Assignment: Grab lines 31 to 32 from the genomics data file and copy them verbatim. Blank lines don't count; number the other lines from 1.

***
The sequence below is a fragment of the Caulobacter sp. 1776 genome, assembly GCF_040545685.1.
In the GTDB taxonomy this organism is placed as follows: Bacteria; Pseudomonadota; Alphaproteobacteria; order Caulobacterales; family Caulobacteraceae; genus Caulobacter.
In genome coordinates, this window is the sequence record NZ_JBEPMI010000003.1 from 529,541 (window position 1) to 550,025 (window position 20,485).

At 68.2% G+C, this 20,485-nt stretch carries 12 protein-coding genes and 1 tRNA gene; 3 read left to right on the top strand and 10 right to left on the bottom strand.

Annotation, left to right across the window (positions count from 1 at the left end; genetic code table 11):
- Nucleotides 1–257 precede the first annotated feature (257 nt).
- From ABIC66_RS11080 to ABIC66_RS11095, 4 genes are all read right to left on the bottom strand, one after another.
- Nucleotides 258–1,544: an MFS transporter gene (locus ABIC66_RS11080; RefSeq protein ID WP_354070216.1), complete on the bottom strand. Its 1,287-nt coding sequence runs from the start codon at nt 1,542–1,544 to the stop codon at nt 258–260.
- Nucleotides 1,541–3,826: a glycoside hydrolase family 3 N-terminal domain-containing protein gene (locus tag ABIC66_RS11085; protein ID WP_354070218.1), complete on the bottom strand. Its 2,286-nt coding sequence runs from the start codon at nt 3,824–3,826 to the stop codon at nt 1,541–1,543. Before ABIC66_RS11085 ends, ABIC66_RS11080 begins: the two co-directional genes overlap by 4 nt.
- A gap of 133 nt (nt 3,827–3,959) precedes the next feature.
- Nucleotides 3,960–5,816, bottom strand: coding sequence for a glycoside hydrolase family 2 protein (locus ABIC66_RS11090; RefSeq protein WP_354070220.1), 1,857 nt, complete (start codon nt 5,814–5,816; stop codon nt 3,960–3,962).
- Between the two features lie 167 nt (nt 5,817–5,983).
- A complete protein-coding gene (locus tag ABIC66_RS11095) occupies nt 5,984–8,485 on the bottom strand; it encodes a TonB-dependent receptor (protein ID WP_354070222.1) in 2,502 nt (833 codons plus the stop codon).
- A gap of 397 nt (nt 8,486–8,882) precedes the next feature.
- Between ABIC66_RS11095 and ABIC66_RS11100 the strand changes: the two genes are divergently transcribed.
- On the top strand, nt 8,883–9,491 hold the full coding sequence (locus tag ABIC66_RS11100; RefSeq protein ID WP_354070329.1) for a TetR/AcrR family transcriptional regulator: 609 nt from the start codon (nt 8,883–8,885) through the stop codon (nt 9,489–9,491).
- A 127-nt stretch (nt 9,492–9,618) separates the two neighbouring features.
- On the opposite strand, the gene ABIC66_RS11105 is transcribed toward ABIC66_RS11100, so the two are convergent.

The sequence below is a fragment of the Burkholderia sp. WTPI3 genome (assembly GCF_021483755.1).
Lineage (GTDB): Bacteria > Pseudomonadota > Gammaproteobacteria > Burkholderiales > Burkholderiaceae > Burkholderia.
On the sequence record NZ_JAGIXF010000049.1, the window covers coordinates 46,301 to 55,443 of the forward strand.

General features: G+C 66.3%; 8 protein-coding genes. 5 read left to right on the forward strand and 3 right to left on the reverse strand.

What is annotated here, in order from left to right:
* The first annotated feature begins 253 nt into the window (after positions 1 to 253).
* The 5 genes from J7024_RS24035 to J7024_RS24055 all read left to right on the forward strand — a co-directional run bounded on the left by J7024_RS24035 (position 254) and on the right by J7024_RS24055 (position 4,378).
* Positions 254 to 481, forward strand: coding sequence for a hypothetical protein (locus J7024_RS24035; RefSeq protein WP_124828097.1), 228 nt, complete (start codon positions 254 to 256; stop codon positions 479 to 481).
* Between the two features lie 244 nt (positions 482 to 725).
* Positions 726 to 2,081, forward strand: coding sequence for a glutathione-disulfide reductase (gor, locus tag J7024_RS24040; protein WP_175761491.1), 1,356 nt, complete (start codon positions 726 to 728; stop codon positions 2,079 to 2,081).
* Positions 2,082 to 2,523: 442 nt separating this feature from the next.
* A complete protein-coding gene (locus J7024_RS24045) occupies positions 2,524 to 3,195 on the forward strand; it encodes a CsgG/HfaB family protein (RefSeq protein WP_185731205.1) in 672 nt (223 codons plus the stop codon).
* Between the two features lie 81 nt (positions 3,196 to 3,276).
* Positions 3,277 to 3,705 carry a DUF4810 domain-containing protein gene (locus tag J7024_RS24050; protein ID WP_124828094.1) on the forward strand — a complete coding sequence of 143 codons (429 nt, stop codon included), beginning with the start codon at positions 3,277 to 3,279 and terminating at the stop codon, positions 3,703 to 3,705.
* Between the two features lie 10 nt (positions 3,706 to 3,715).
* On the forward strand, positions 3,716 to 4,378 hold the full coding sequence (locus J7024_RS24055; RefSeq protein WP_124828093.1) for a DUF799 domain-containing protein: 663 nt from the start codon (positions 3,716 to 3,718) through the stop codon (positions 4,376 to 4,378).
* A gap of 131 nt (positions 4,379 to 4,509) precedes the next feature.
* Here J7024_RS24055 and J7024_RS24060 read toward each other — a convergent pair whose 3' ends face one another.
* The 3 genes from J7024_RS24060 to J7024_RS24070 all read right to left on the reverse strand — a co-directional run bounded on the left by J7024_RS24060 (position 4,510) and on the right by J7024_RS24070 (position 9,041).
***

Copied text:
* Between the two features lie 81 nt (positions 3,196 to 3,276).
* Positions 3,277 to 3,705 carry a DUF4810 domain-containing protein gene (locus tag J7024_RS24050; protein ID WP_124828094.1) on the forward strand — a complete coding sequence of 143 codons (429 nt, stop codon included), beginning with the start codon at positions 3,277 to 3,279 and terminating at the stop codon, positions 3,703 to 3,705.